East: Noir. Two bare trees and a stretch of scrub lining the road.  My heart’s still pounding from the nightmare: Amy crumpled like a doll at the bottom of the stairs.  The terrible angle of her neck.   I pull the curtain and stare at the street lamp; beneath it stands a young man in a black coat, lighting a cigarette, stepping away from the light.   He looks chilly, harmless.   I don’t remember him from Claude’s, and please god that Claude doesn’t know…The youth raises his head.   Can he see me?  All of the lights are off, but my nightgown is white.  I shrink back, wondering if I should call Ben, the detective with the flexible morals and low bank account.  He seemed…intrigued, and willing.  I peek outside, see no one.  I fumble for the phone.  No dial tone.   The old house shudders and creaks, and somewhere I think I hear the turn of a doorknob.          

Once the sun’s up, everything looks itself again.   I get busy with dishes and a grocery run, back to real life, but on the way home the snow flips me another Rorschach test:  a hammock in a backyard, stretched between trees, on it a blanket of white with a patch in the middle as though something has just finished a long, cold nap. 

All roads

Tomorrow, February 15, is Lupercalia, an ancient Roman holiday that focuses on purifying for spring.   Unlike my spring cleaning sessions, approached with mops, the vacuum cleaner, and feather dusters and lasting until I feel I’ve worked off enough calories to enjoy a couple of chocolates, Lupercalia was a three-day event full of feasts and celebrations.  Also the festival included some elements that have me wondering why?  Why would people do this?   Clute, Texas’s three-day Great Texas Mosquito Festival, which includes a contest awarding first prize to the person who is bitten by the biggest mosquito, raises similar questions.  Members of the order of Luperci sacrificed animals, rubbed the sacrifices’ blood onto their faces, and then cut the animal skins into belts called februa (the origin of the word February).   Then they ran naked around Rome, using the belts to whip everyone they met.   Women, especially, shoved themselves into the Luperci’s paths, because it was believed that being smacked by a februa could help with problems with infertility and child delivery.   When in Rome…do weird stuff, I guess.  

Even once Christians dominated Rome, Lupercalia was still popular and broadly celebrated until around 500 CE.  This was probably because festivals are fun and profitable, boosting local businesses as well as attracting tourists and their dollars.   I bet every goat dealer, salve peddler, and midwife for miles around looked forward to Lupercalia.  Just as the lozenge manufacturers of today can’t wait for  Spivey Corner, North Carolina’s annual National Hollerin’ Contest.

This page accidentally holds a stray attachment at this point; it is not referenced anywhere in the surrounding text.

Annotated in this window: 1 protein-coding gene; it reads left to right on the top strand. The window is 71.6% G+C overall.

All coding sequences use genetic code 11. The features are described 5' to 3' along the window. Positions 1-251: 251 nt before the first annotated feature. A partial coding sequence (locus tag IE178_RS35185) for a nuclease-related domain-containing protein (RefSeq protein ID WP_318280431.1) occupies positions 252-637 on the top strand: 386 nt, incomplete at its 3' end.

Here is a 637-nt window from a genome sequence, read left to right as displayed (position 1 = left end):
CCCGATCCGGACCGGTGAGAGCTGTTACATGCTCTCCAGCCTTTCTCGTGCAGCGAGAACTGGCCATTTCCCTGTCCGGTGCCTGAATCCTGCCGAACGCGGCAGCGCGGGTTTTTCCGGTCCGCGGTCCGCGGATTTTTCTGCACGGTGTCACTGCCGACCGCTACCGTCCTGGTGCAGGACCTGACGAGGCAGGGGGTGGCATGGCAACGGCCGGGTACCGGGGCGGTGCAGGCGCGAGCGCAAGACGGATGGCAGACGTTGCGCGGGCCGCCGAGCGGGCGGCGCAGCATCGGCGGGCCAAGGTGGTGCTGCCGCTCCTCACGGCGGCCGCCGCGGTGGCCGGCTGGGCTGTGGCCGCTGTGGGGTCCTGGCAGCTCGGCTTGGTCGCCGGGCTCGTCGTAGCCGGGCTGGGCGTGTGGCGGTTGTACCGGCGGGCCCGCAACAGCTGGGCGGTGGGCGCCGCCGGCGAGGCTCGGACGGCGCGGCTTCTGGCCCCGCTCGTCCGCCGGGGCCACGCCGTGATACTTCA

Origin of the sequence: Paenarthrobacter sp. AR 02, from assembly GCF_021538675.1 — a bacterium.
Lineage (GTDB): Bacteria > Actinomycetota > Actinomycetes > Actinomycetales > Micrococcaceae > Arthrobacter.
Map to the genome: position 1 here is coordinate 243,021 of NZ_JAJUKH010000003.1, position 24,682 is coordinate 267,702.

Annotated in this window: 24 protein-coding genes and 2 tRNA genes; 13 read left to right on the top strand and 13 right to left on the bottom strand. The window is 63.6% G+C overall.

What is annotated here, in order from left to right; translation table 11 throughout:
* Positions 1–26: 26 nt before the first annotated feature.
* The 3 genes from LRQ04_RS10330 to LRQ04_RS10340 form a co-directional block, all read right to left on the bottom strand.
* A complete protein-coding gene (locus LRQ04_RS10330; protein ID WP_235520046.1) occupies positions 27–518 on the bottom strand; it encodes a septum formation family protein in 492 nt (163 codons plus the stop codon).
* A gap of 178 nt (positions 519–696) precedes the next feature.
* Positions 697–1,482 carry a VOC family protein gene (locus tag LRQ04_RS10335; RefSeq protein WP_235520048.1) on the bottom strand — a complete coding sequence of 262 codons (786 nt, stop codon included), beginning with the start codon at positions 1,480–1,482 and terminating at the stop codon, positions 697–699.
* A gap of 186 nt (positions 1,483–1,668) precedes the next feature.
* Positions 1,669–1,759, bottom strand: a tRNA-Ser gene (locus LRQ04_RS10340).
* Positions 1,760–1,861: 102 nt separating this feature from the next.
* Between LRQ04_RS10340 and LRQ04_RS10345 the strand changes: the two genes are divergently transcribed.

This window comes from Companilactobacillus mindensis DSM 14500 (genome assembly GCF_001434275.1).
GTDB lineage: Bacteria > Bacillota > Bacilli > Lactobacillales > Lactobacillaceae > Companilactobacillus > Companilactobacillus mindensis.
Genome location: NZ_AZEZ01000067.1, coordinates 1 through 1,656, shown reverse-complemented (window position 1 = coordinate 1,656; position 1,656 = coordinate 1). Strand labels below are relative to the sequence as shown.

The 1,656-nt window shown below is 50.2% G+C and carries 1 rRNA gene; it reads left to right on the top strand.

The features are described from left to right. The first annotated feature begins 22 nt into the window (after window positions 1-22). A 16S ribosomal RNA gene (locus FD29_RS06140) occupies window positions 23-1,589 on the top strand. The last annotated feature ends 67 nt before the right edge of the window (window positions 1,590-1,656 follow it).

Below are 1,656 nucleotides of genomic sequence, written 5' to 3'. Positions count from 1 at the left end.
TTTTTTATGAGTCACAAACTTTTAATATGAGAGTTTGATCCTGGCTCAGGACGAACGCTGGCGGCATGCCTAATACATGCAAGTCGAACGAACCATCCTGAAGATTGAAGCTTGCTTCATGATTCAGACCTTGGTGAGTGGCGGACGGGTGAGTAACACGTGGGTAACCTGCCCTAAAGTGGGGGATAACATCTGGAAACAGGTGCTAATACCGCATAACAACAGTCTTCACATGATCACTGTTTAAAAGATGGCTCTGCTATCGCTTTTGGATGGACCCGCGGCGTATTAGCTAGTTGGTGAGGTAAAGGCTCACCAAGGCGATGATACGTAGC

The other big holiday of the week is Valentine’s Day, celebration of romance and other sweet things.  Now that Sonny’s an adult, and given that the pandemic has nixed a nice dinner out with Dave, my Valentine’s Day preparations have been even more minimal than usual.   No longer do I need to count the students on Sonny’s class list to figure out what size valentine pack to buy.  We don’t have to find a free afternoon for writing notes and taping in stickers and candy hearts (sweet, but nowhere near as sweet as the marshmallow creme celebrated in the Somerville, Massachusetts “What the Fluff” festival).    I started prepping for Valentine’s Day roughly 18 hours ahead of time.   

    Of course I headed to CVS.   Drugstores are the one-stop shop for affordable cards, candy, gifts, and flowers.  The store was so crowded that I wondered if I had wandered through time and space to Ohio’s Annual Avon Heritage Duck Tape Festival, which attracts some 60,000 souls a year.  Nope: it turned out to be senior citizens arriving for their Covid vaccines and CVSers from other stores who were touring our store because it’s “going digital!”  Also the rest of the last-minute shoppers.   I edged past the buckets of stuffed animals, roses and baby’s breath, and perfume and headed for the greeting card section at the back of the store.   

I can’t blame the Romans for everything.  The  historical figure who bears responsibility for the lines at CVS is poet, diplomat, and international man of intrigue Geoffrey Chaucer.  His 699-line poem Parliament of Fowls, c. 1382, specifies Valentine’s Day (already February 14th at that point, but with no romantic associations), as the date that birds chose their mates.   “For this was on Saint Valentine’s day,/When every fowl comes there his mate to take.”    I’m not sure if anyone at Elko, Nevada’s National Cowboy Poetry Gathering has ever recited these lines, but quite a few writers took Chaucer’s idea and ran with it.

I paid for my gifts and made my way home, relieved that the holiday would proceed in its cheerful, normal way.  Cards,  hugs, and candy.  Lace and red and white.  The same colors, coincidentally, as those of the New Orleans’ San Fermin Festival, in which Roller Derby girls wielding plastic bats chase happy people through the city streets.     All roads lead to Rome, as they say.  

Happy Valupercalentines Day. 

Attack of the morning page!